“It is our philosophy that contact learning delivered by competent facilitators to learners is one of the most effective ways of delivering training.”
Fire, Rescue, Hazmat and First Aid training relies heavily on knowledge and skills competencies taught by transferring skills, conducting realistic simulations, role play, and of course workplace experience.
Today learners are presented with a simulated gas off-loading incident in which an accident has caused a gas leak that has subsequently ignited. Learners have been taught to set up their hose lines and use the “attack group” approach to successfully deal with this incident. Success lies in donning the correct PPE including SCBA, establishing reliable water supplies, laying out hose in an orderly fashion, adapting the attack direction according to the wind and the exposures at risk and bending the flames away with the correct water spray patterns so as to close the gas supply valve.
In this case the exposure is a bulk LP Gas cylinder which is at risk of BLEVE, and the simulated pressure relief valve has already opened and issues a dire warning that a BLEVE is imminent if something is not done now!
BLEVE is an acronym for Boiling Liquid Expanding Vapour Explosion, but at this point all that learners know is that it is violent explosion which must be prevented at all costs by quickly cooling down the exposed bulk gas cylinder. All the knowledge components with respect to strategy and tactics have been taught, and all that remains is for them to be executed. Despite the risk assessment, safety briefing and heavy PPE, anxious expressions on the learners faces tell you that they realise the time has come to do what they have been taught.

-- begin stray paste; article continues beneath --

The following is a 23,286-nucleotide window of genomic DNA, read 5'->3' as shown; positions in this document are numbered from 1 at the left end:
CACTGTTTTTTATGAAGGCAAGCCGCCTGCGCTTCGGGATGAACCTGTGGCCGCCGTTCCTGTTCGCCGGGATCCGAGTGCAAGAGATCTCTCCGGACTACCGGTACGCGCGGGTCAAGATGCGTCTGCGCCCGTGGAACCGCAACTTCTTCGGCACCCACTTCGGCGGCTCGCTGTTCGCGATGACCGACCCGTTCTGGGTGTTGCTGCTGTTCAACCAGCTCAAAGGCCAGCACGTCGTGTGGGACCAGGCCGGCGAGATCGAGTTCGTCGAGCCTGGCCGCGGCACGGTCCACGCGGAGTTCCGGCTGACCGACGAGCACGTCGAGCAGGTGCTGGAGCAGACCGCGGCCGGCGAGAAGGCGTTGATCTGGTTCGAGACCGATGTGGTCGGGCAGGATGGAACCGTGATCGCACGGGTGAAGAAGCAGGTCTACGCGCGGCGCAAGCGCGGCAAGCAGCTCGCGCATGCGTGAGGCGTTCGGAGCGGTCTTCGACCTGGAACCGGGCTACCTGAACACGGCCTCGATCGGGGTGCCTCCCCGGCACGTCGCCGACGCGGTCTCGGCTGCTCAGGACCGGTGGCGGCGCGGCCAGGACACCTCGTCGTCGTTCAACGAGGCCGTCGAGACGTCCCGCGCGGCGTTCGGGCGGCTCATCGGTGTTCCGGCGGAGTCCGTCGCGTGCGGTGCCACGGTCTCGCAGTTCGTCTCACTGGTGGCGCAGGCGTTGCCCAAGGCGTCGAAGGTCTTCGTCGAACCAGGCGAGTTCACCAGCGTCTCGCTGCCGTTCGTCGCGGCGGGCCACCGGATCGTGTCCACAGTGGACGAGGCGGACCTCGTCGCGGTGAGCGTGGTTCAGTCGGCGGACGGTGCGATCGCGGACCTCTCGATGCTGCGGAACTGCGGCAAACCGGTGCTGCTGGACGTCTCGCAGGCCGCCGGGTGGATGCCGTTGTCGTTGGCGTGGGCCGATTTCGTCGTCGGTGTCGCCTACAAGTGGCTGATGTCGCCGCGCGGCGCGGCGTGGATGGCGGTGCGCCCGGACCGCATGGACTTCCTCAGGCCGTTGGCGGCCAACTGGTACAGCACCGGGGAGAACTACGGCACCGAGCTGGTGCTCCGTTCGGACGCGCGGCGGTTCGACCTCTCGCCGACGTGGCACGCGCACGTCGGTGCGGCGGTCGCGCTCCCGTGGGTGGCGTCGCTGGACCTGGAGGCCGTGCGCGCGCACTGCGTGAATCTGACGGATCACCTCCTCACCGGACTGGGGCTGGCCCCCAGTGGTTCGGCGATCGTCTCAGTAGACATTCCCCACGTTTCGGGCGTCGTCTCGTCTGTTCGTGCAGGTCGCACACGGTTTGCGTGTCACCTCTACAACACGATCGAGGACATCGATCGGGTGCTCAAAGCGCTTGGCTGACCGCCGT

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Now is the time for everyone to work as a team and combine their individual skills such as controlling their water streams so that the attack group can reach its objective.
Everyone gets the opportunity to couple up and run out their hose lines from hydrants and advance towards the fire in the approach phase leading to a contact phase where they are centimetres from the roaring fire. Whether taking up the duties of “nozzle man” (or woman), back-up person or kinker, all learners will get the feeling of dragging the heavy hose and experience the jet reaction from the nozzle pushing them backwards while their back-ups urge them forward.
As they advance, learners experience the ever increasing heat and remember what the instructor told them about how their spray pattern will protect them against the fire, even though it is as thin as a sheet of paper.
Team leaders will feel the adrenalin surge as they lead their teams closer to the roaring flames and prepare themselves for the instruction to isolate the valve, closely watched by the instructor and safety officer.
These fire fighters come to the realization that none of these experiences can be gained from the pages of a book or a video. This is the value of realistic simulation in fire fighter training and they will never forget what they have learned here.
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